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A Journey to the Interior of the Earth

"Because this liquid mass would be subject, like the ocean, to the lunar attraction, and
therefore twice every day there would be internal tides, which, upheaving the terrestrial
crust, would cause periodical earthquakes!"
"Yet it is evident that the surface of the globe has been subject to the action of fire," I
replied, "and it is quite reasonable to suppose that the external crust cooled down first,
whilst the heat took refuge down to the centre."
"Quite a mistake," my uncle answered. "The earth has been heated by combustion on its
surface, that is all. Its surface was composed of a great number of metals, such as
potassium and sodium, which have the peculiar property of igniting at the mere contact
with air and water; these metals kindled when the atmospheric vapours fell in rain upon
the soil; and by and by, when the waters penetrated into the fissures of the crust of the
earth, they broke out into fresh combustion with explosions and eruptions. Such was the
cause of the numerous volcanoes at the origin of the earth."
"Upon my word, this is a very clever hypothesis," I exclaimed, in spite rather of myself.
"And which Humphry Davy demonstrated to me by a simple experiment. He formed a
small ball of the metals which I have named, and which was a very fair representation of
our globe; whenever he caused a fine dew of rain to fall upon its surface, it heaved up
into little monticules, it became oxydized and formed miniature mountains; a crater broke
open at one of its summits; the eruption took place, and communicated to the whole of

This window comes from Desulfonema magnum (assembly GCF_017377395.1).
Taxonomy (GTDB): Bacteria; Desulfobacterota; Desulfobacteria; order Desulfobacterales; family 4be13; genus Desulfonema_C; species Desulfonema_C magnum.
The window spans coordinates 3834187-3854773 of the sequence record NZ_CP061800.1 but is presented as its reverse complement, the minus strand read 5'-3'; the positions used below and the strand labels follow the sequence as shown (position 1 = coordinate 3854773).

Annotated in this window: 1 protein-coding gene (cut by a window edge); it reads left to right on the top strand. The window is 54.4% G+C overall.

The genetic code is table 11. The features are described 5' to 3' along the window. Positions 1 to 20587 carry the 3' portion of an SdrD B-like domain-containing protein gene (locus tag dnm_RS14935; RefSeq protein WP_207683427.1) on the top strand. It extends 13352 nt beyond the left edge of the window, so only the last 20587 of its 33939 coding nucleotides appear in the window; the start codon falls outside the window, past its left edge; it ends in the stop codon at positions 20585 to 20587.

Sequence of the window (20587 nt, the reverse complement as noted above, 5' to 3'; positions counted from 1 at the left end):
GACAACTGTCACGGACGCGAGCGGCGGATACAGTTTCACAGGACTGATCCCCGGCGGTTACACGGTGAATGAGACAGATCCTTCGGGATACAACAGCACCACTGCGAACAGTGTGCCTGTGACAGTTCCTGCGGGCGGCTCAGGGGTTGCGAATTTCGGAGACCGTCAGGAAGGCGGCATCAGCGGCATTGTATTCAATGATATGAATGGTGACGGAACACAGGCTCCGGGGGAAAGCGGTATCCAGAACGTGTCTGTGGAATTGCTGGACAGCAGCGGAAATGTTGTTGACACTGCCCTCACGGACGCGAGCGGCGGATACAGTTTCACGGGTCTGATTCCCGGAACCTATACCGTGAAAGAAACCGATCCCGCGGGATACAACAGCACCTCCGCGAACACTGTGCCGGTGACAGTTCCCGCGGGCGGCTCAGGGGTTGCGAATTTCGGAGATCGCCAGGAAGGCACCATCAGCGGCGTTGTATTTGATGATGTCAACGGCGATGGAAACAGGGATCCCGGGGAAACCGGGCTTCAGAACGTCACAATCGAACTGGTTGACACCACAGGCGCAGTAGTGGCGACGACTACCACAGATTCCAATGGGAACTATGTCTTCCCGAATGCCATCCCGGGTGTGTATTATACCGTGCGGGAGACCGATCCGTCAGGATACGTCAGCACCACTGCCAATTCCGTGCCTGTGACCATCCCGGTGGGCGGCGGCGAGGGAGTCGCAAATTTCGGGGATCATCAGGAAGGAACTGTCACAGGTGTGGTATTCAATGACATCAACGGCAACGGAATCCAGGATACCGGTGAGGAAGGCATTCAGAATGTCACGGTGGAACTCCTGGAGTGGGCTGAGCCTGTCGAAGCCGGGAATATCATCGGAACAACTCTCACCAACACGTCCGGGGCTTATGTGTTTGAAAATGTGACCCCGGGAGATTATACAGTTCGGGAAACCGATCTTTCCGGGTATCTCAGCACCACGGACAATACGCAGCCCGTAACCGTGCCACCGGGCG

the ball such a heat that it could not be held in the hand."
In truth, I was beginning to be shaken by the Professor's arguments, besides which he
gave additional weight to them by his usual ardour and fervent enthusiasm.
"You see, Axel," he added, "the condition of the terrestrial nucleus has given rise to
various hypotheses among geologists; there is no proof at all for this internal heat; my
opinion is that there is no such thing, it cannot be; besides we shall see for ourselves, and,
like Arne Saknussemm, we shall know exactly what to hold as truth concerning this
grand question."
"Very well, we shall see," I replied, feeling myself carried off by his contagious
enthusiasm. "Yes, we shall see; that is, if it is possible to see anything there."
"And why not? May we not depend upon electric phenomena to give us light? May we
not even expect light from the atmosphere, the pressure of which may render it luminous
as we approach the centre?"
"Yes, yes," said I; "that is possible, too."
"It is certain," exclaimed my uncle in a tone of triumph. "But silence, do you hear me?
silence upon the whole subject; and let no one get before us in this design of discovering
the centre of the earth."